Thursday, December 10, 2009

Red Shoes and "Culture"

I took a look at Michael Powell's Red Shoes earlier this week, for the first time in 54 years and I'd say it was worth the effort. Not that it was any kind of nostalgia trip: the only thing I remember about this movie from the first time around(in the Little Art Theatre in Yellow Springs, Ohio, about 1955) is that I so didn't get it: lots of dancing, and posturing, and a story-within-a-story. All the initiated in my circle knew about it, and knew that one had to see it (many had seen it before). But I was only a connected guy at that point , and I knew what I didn't know and what I'd better shut up about. A bit surprising, perhaps, when you consider that way back in high school, I had already seen and loved American in Paris (though I certainly kept that fact secret from my uninitiated high school friends). I certainly didn't know it then, but I can see now that American in Paris is just one of the many progeny of Red Shoes.

Indeed, perhaps "progeny" is the operative word here--or better, "genealogy" because it is eye-opening to recognize (in retrospect) just how deeply embedded into the history of American culture this movie is. A Star is Born is an important ancestor; Wizard of Oz gets cameo credit.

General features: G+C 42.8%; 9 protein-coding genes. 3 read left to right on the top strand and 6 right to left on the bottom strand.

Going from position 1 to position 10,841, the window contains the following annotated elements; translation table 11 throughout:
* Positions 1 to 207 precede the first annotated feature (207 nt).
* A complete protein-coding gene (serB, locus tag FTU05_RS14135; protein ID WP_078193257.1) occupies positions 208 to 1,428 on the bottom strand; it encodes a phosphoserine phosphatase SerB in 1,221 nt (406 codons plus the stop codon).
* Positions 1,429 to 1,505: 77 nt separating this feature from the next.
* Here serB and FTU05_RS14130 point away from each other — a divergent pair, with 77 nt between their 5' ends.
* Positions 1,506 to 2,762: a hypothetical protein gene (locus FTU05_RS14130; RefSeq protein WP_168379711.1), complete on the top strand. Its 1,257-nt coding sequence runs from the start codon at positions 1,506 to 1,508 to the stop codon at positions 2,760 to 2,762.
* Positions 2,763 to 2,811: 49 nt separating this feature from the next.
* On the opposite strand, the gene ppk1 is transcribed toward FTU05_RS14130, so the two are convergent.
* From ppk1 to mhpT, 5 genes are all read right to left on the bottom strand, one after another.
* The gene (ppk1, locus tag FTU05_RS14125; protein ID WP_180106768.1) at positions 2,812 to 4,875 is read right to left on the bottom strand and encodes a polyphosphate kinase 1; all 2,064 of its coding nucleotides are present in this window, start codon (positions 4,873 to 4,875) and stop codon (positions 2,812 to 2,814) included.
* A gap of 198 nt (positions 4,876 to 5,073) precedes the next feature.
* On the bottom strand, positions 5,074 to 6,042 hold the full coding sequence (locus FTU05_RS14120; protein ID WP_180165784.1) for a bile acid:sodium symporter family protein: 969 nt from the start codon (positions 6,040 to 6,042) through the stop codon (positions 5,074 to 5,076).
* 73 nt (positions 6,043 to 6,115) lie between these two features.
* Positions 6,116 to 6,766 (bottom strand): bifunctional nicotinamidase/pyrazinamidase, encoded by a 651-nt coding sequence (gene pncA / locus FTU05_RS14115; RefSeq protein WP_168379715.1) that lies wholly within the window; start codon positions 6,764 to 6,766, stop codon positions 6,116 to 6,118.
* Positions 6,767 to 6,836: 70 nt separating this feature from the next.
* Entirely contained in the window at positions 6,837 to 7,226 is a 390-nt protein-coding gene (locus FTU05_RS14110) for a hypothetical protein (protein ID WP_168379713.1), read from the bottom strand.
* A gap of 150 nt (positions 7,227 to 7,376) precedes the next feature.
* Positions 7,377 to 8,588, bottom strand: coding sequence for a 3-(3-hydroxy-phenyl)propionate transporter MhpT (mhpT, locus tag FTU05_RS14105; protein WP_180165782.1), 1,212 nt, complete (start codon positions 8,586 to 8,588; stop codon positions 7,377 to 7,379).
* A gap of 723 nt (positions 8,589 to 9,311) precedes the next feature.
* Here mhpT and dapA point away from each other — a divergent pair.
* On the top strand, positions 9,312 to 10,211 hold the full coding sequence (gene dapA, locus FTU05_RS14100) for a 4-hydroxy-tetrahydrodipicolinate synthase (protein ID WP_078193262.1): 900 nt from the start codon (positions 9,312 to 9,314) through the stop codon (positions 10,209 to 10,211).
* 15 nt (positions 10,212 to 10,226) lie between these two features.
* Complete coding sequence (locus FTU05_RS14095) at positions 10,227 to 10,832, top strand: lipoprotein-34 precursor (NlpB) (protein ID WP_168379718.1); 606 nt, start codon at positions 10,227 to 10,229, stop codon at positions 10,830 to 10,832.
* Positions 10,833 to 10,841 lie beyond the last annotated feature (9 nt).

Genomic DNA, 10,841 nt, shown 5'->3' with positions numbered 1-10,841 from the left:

But the real point is what neither I nor anyone else could have understood ini 1955. That is--just how pervasive its later influence would come to be. Riffing on David Thompson, I'd say tha Red Shoes came to define just about everything that my generation came to understand as "culture." I mean--how many fluttery schoolgirls from Ohio showed up at the stage doors in Manhattan, cardboard suitcases in hand, tutus on the ready, set to take their place in the spotlight? And not just the schoolgirls at the stage door: how many others who stayed home and read about life in the big city--how many of these, too, got their definition of "culture" from what was presented to them by Michael Hoffman? I'd venture to say you couldn't imagine Public Television without them: all those nights at the opera, with Beverly Sills and Hugh Downs telling us what to love and how to love it--how could we have known how to love it, without Red Shoes go show us how it was done?

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